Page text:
Pastor Samuel Lamb (Lin Xingao), one of the few China’s house church patriarch who had been jailed for more than 20 years for seeking religious freedom of believers to worship as they will, died on August 3, 2013 in Guanzhou at the age of 88.
Lamb, along with Wang Mindao, Allen Yuan, Moses Xie, Li Tianen, were Chinese Christians who were arrested, charged as counter-revolutionary, and sentenced to harsh labor camps during Mao Zedong’s Cultural Revolution in the 1950s. Their imprisonment, resolve to continue spreading the gospel upon release, and resistance to joining the Three-Self Patriotic Movement of Protestant Church or the government-controlled umbrella network have encouraged Chinese house church Christians to carry onward the Great Commission despite the threats of persecution. About a century ago the number of Christians in China are only about one million, but today it is estimated that there are roughly 150 million.
“The death of Samuel Lamb leaves a hole in the Chinese Church,” said an Open Doors USA spokesperson. “He symbolized the brave faith of a Church that grew at an unprecedented speed in world history. Long after his passing it will be said in many churches that more persecution only has one outcome: more growth.”
Lamb was born in Macau the son of a Baptist pastor. He went to primary school in Guanzhou and lived with his family in Hong Kong, where he attained a high level of English fluency from studying at Queen’s College. Because of his English fluency, he invited foreign guests, including 140 journalists and countless diplomats, into his Guanzhou home and church. According to Open Door USA, he would then tell them his life story, which he summarized in the one “holy principle” of “more persecution, more growth.”
When Lamb was imprisoned, he was first held in a prison farm, but was caught trying to copy the entire New Testament in his own handwritings. Then, he was abruptly transferred to a coalmine in Shanxi Province, far to the north with more arduous conditions, where he spent the next fifteen years, working on the mine’s underground railroad, according to David Aikman’s Jesus in Beijing.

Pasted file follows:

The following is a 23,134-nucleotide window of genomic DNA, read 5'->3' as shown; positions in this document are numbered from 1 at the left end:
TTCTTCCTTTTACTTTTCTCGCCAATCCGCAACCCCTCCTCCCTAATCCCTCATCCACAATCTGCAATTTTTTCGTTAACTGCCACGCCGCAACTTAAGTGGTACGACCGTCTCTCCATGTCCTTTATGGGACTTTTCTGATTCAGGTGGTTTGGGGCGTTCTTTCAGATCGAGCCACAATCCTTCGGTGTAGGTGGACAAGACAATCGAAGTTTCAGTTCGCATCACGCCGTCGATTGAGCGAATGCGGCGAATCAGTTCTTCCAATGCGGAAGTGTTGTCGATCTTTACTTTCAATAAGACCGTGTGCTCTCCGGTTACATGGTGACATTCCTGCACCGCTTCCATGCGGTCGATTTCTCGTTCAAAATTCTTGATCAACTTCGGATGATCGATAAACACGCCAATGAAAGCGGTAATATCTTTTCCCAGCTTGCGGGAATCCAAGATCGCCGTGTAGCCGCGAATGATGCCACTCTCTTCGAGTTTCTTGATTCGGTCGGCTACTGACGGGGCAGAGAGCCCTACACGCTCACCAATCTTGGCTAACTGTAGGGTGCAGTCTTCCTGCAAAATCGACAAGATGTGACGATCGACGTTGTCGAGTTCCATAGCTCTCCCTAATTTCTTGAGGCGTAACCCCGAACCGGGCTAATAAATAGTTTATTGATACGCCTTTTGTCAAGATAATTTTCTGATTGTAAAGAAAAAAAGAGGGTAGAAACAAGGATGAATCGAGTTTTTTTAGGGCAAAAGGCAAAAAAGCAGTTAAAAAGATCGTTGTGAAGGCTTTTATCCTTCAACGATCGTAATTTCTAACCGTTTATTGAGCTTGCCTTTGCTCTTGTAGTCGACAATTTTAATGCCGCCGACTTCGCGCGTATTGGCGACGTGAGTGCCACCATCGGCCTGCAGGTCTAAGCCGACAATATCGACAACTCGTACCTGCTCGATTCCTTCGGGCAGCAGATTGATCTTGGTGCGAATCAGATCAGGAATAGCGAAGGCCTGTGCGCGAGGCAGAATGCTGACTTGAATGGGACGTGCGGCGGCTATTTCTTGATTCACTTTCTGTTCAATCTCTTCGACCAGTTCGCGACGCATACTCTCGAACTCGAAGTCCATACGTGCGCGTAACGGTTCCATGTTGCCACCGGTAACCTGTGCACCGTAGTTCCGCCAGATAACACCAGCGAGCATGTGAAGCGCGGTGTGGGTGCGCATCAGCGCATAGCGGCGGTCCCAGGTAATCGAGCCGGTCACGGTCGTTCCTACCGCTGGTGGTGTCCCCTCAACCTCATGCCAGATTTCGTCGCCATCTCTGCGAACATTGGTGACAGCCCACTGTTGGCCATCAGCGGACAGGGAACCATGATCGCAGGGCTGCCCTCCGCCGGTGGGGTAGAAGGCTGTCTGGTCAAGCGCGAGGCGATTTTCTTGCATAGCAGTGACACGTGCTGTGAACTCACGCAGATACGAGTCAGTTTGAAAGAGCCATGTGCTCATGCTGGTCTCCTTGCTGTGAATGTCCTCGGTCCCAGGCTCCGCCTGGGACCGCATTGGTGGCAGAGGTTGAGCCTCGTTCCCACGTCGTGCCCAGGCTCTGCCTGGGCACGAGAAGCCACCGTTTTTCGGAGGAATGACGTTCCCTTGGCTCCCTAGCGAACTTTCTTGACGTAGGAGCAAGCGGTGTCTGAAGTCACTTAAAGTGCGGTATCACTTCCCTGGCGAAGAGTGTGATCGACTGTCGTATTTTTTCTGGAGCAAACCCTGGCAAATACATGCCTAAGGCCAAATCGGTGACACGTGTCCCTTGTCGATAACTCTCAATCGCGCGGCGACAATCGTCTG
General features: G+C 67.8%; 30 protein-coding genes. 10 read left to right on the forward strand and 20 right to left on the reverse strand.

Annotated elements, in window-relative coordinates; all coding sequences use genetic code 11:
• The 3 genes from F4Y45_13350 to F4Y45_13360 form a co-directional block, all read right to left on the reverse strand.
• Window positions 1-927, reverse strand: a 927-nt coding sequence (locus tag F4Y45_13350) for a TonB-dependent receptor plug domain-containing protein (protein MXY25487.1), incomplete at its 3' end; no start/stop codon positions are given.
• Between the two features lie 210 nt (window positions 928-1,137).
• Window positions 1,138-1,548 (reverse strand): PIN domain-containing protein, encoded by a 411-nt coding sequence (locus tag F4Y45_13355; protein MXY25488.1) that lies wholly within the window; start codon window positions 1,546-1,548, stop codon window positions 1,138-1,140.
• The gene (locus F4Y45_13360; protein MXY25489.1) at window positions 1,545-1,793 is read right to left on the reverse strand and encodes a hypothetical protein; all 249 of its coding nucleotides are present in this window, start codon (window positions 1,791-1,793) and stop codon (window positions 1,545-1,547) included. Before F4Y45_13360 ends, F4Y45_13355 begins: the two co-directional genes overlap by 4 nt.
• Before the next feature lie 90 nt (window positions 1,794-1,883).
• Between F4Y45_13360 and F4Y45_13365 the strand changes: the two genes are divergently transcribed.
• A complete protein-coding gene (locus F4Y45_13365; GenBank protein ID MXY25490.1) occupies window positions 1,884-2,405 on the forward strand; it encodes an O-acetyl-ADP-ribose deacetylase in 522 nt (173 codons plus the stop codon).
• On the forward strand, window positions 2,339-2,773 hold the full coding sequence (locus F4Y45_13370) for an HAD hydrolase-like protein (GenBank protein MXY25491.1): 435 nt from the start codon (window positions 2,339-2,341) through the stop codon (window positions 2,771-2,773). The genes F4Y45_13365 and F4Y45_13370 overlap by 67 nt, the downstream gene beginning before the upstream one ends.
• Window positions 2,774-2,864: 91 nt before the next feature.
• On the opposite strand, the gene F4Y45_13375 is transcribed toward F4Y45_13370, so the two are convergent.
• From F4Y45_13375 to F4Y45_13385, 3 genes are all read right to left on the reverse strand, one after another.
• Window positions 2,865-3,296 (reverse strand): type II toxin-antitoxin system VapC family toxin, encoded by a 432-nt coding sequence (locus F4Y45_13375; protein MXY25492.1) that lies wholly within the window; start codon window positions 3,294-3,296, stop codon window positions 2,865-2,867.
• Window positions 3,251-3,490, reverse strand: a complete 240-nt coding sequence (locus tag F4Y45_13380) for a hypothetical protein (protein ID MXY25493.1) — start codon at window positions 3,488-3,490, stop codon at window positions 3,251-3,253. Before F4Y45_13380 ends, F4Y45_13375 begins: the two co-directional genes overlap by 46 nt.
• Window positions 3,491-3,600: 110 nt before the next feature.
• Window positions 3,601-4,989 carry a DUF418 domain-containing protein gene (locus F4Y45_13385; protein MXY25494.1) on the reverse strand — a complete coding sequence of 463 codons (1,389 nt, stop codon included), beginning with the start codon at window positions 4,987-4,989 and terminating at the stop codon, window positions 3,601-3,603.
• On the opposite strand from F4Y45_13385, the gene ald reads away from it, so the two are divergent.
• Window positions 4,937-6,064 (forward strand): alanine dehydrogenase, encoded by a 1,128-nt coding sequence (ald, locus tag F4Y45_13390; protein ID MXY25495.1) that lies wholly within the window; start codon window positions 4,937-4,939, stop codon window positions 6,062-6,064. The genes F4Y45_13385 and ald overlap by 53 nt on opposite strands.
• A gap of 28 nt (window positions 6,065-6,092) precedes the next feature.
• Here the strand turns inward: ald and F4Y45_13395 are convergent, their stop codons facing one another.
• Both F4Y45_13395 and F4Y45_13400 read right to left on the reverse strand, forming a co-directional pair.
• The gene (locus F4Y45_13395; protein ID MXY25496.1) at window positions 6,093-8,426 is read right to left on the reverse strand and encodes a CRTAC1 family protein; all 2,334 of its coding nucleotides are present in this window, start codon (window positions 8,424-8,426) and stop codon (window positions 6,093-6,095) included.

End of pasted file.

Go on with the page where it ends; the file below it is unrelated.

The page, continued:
While in Prison, his father had died and his wife, Li Huiling, whom he had not seen since his second arrest, had died just two years earlier. After release from prison, he had eleven months with his ailing mother before she, too, passed away, according to Aikman, former China bureau chief of TIME Magazine.
“I can understand Job’s victories and Job’s defeats,” he often said, according to Open Doors USA. “It taught me that grumbling does not help. Not against God and not against those who persecuted me. My dear wife died while I was in prison. I was not allowed to attend her funeral. It was like an arrow of the Almighty, until I understood that God allows the pain, the loss, the torture; but we must grow through it.”
(Photo: Open Doors USA)
After his release from prison, Lamb continued to conduct public worship services, distributing literatures, greeting foreigners, and acting as though restriction on house churches didn’t exist, Aikman reported. Moreover, in 1986 an official from Ronald Reagan’s White House showed up to present Lamb with a pen and a Bible, gifts from the president. Yet, he was consistently summoned to interrogation, threats, and confiscation raids up until the 1990s. Today, Lamb’s church in Guanzhou has over 4,000 attendees each week with four services.
Lamb taught that Christians should obey the government unless those leaders directly opposed God with their law enforcement. “The laws of God are more important than the laws of man,” he said, according to Open Doors USA.
He has always warned: “People are still being arrested. You don’t know what will happen tomorrow. Today the authorities are not bothering us. But tomorrow things may be different. I pray that we will receive the strength to stand firm,” the persecution watchdog wrote in the statement.
In the last three decades, Lamb partnered with Open Doors’ ministry, through which over 200,000 pieces of Christian literature were delivered to Chinese believers.
Lamb was known to many Chinese Christians in China and overseas a patriarch who has not only endured through great sufferings, but someone who has come out of it with the undying zeal for gospel.
His funeral service was held on August 16 in Guanzhou, and thousands of house church Chinese believers came to remember their hero and his sacrifice and commitment to the church in China.